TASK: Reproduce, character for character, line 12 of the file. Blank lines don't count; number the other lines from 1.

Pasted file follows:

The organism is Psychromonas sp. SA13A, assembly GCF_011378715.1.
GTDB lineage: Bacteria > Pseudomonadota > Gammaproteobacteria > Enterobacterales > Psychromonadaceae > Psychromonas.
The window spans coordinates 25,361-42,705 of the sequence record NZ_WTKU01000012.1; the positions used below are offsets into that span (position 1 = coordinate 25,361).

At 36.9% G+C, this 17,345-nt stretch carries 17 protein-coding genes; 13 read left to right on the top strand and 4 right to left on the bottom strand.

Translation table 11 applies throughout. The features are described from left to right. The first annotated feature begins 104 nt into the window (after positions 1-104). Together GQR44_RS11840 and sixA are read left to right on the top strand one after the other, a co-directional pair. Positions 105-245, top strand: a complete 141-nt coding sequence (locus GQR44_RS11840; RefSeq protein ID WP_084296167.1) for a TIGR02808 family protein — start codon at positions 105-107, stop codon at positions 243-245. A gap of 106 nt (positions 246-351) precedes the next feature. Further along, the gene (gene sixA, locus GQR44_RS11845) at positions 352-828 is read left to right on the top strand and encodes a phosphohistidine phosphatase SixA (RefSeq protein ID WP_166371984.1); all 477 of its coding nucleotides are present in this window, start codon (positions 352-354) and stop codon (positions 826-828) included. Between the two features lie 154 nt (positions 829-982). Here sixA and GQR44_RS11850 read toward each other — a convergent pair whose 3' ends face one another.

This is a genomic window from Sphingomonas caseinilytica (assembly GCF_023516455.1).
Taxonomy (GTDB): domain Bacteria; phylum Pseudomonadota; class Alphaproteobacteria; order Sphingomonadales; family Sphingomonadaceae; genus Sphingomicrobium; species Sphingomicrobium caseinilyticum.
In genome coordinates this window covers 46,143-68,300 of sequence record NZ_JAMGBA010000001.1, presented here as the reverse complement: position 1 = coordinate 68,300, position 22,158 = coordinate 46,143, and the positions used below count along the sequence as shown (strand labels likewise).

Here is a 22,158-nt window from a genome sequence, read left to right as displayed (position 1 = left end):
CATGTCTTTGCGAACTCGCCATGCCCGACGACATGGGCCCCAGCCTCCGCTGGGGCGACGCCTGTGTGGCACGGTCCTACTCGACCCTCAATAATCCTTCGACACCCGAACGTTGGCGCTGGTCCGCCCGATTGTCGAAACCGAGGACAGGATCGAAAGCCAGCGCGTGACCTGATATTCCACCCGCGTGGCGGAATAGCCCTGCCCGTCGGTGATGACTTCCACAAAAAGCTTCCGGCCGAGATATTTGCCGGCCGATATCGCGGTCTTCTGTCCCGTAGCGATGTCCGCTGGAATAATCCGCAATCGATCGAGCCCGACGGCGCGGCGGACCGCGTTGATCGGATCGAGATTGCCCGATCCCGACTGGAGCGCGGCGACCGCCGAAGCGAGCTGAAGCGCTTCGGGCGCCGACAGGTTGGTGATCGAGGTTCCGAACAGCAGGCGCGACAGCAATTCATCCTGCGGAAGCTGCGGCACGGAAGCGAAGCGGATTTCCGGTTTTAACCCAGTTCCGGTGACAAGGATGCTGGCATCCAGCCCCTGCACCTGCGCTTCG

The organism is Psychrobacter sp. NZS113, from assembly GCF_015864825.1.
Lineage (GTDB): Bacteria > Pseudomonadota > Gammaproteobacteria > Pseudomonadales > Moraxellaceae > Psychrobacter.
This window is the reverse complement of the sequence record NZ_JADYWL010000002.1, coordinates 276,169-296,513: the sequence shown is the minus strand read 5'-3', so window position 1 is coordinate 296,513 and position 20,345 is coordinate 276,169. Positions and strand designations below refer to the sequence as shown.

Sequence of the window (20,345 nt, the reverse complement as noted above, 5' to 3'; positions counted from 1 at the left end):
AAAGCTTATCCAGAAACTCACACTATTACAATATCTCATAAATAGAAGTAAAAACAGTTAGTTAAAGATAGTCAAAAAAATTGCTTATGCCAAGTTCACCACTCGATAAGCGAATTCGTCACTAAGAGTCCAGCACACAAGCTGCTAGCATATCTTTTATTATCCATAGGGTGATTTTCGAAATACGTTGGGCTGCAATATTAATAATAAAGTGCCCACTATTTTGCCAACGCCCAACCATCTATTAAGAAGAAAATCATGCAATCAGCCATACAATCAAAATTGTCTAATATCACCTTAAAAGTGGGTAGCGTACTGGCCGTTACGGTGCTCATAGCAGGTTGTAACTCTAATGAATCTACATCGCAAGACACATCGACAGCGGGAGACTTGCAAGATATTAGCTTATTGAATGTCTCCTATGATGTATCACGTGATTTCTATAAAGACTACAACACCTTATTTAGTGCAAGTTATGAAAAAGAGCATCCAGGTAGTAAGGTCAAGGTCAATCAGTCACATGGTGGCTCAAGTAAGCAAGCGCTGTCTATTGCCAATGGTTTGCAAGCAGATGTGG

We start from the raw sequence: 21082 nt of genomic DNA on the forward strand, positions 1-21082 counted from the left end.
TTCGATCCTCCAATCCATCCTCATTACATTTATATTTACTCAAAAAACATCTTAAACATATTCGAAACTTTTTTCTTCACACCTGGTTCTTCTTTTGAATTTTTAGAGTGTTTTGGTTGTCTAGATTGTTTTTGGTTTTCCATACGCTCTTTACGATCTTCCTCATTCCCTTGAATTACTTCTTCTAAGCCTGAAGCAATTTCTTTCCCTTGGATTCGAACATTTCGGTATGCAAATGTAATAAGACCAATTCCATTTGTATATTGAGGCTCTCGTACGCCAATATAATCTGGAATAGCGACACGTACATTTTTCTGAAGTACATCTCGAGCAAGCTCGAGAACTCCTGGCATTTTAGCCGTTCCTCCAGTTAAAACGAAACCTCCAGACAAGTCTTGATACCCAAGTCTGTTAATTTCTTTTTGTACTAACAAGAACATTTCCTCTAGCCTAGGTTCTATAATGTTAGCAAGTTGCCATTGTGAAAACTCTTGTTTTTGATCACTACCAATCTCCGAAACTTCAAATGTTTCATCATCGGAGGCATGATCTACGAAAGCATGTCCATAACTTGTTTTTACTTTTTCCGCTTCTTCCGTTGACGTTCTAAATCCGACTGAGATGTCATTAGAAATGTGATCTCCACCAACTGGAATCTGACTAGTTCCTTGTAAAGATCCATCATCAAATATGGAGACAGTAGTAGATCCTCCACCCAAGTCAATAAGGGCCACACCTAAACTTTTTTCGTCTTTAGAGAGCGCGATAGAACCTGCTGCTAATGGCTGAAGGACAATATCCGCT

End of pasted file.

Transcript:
Lineage (GTDB): Bacteria > Pseudomonadota > Gammaproteobacteria > Pseudomonadales > Moraxellaceae > Psychrobacter.